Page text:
- »Crown Sees Significant Fallout from Scandal
Crown Sees Significant Fallout from Scandal
In the weeks since the Sydney Morning Herald, the Age, and 60 Minutes revealed the findings of their six-month investigation into Crown Resorts, little has been done to assuage the fears of stockholders and regulators regarding ties to organized crime. The fallout has been swift, significant, and ongoing.
Politicians Express Concern
The initial investigation was of a journalistic nature, but the results had far-reaching consequences.
The three media outlets that spent months looking into Crown Resorts and its ties to organized crime organizations via junkets and a brothel revealed more than a few casual coincidences. What they found were numerous ties to the Company crime syndicate and its drug trafficking and money laundering, possible ties to a brothel with a history of sex trafficking, and a willingness of Crown to put its employees in harm’s way for the sake of attracting high-stakes gamblers to its Australian properties.
Within days, lawmakers were lining up to call for governmental investigations into Crown’s activities.
Independent lawmaker Andrew Wilkie requested a parliamentary committee to hold public hearings into the allegations. Several other lawmakers called for a national anti-corruption body in light of two Australian ministers now being under scrutiny for fast-tracking immigration clearances for some of the high-stakes gamblers courted by Crown.
Former Australian Prime Minister Kevin Rudd weighed in recently as well and expressed pleasure that further investigations are underway.
Rudd long felt that Labor leaders, specifically Mark Arbib and Karl Bitar, were at least partially responsible for removing him from his prime ministership and left government to work for Crown. Stephen Conroy, also formerly with the Labor party, left to work for Responsible Wagering for Australia, an organization Rudd described as a “front” for gambling expansion funded by Crown’s James Packer.
“Delighted” was the word used by Rudd to describe his overall feelings about the upcoming investigation by the Australian Criminal Intelligence Commission into Crown. “Let me be very blunt about this,” said Rudd, “I am very happy.”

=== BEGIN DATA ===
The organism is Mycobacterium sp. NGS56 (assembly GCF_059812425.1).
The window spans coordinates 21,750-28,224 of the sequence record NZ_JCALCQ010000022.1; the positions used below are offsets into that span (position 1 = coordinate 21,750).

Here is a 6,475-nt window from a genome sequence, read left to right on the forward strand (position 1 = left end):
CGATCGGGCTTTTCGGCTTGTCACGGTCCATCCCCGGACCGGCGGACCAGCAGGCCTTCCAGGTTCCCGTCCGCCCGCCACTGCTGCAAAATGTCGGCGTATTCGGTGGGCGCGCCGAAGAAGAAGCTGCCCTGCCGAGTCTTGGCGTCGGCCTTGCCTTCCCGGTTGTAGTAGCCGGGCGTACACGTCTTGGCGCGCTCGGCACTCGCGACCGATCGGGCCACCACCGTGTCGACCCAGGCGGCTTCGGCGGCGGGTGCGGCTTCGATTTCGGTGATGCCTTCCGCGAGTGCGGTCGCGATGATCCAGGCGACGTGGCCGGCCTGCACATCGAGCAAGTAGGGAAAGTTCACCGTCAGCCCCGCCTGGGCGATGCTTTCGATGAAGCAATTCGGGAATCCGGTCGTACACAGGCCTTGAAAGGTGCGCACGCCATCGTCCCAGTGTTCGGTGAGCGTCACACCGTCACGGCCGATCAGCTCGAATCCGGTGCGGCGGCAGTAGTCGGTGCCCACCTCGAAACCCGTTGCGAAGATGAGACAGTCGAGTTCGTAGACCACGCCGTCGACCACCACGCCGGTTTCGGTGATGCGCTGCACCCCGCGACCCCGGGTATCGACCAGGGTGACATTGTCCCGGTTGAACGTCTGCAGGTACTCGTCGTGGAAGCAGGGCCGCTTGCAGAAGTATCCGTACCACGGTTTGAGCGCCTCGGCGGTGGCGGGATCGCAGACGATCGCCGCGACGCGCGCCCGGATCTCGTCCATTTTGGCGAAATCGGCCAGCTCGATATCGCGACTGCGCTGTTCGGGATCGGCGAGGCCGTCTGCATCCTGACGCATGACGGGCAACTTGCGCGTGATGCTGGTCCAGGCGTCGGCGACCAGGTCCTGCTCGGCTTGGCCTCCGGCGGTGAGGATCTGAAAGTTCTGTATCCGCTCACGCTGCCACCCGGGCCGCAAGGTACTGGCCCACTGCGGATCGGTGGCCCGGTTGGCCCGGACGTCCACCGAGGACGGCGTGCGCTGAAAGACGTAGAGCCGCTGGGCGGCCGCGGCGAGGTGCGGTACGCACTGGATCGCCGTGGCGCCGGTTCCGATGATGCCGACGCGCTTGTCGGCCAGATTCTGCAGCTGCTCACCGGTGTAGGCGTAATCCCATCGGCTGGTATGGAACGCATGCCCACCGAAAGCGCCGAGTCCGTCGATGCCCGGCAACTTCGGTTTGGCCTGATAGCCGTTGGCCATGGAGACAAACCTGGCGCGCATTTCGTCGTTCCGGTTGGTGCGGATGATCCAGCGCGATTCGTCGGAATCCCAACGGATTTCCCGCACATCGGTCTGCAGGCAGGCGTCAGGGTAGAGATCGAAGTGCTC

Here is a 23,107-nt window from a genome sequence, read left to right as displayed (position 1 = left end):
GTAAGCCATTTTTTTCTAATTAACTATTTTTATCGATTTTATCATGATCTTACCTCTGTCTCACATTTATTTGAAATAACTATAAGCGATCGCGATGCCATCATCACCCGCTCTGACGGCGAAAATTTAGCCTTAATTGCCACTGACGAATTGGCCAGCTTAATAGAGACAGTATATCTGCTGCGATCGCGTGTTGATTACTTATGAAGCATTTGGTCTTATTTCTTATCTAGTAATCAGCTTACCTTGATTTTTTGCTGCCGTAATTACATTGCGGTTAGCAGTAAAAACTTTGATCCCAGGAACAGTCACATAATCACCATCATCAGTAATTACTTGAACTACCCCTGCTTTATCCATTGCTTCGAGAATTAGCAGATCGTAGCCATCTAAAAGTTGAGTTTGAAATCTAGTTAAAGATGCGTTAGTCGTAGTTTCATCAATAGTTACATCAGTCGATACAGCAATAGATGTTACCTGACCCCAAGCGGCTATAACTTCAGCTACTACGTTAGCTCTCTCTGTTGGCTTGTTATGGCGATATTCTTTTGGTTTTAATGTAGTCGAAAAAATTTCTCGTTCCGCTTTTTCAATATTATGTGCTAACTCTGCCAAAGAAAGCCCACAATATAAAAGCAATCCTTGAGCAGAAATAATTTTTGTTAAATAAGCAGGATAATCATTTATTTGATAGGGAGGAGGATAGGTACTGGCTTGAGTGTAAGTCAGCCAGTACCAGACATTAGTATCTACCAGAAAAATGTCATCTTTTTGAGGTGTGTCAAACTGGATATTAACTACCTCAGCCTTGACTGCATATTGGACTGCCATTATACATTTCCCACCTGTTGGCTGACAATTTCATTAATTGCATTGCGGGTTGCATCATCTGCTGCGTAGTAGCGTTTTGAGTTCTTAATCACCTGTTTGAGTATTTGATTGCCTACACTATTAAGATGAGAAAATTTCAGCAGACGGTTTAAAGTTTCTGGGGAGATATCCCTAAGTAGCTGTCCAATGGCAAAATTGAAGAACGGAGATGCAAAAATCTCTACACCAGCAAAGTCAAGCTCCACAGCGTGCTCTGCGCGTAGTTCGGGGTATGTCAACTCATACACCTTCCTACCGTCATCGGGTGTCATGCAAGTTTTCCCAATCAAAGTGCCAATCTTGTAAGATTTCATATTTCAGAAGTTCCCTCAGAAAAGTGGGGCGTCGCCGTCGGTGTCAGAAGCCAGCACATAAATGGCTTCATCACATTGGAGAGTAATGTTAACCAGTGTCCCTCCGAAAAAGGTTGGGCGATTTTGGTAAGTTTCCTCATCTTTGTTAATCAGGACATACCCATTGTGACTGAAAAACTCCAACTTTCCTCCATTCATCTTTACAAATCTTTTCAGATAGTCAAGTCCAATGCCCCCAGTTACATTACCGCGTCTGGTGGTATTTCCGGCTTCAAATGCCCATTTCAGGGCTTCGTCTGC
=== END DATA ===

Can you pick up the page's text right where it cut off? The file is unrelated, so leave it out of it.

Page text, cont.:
Investigations Upon Investigations
One of the most prominent investigations to be launched as result of the media exposé came from the Victorian Commission for Gambling and Liquor Regulation.
Its original statement about the Crown allegations noted it would “consider the well-publicized events regarding Crown’s international commission-based business and its international sales team in China.”
But as the weeks have passed, the seriousness of the charges has prompted some action. Though the regulator is not revoking Crown’s license at this point, a new license for its project in Victoria is not being issued yet and will not be issued in 2019.
Experts have said that it is nearly impossible for a company like Crown to lose its gaming license entirely, but the results of the Victoria investigation may name individuals within the company that will need to be fired before licenses can be issued or renewed. There may also have to be changes to Crown’s business model, specifically with regard to junkets.
The Gaming and Wagering Commission of Western Australia is reviewing the news and its licensing of Crown Perth since the revelation of the scandal. An investigation is ongoing with that regulator.
In addition, financial crimes agency Austrac is “actively addressing the significant risks of money laundering through casinos, particularly through casino junkets.”
In addition, the Australian Commission for Law Enforcement Integrity has taken the new allegations seriously, as have other government agencies. The finally tally of regulators and oversight agencies to investigate Crown Resorts is yet to be determined.
Crown and Melco Feel Financial Results
Several months ago, James Packer sold half of his stake in Crown Resorts to Lawrence Ho. The $1.76 billion deal with Melco Resorts was controversial at the time because of long-held beliefs that Ho’s father, Stanley Ho, had ties to organized crime syndicates.
Stock in both companies took somewhat of a dip in the weeks following the deal, but they mostly recovered. However, the new revelations and investigations into Crown have impacted stock in both companies in the weeks since the news came to light.
Upon the revelations by the media at the end of July, Crown’s stock dropped from $12.67 down to $11.69 in a matter of a few days. Since then, the price has continued to drop and closed on August 15 at $11.15. The overall drop has been more than 10% thus far.
As for Melco, the same time period saw its stock go from $23.97 down to $22.47, but then it sunk deeper to $19.56. As of August 15, it was down to $19.225.
In the weeks and months to come, more investigations will reveal their outcomes, and prices could level off or sink further, depending on the results.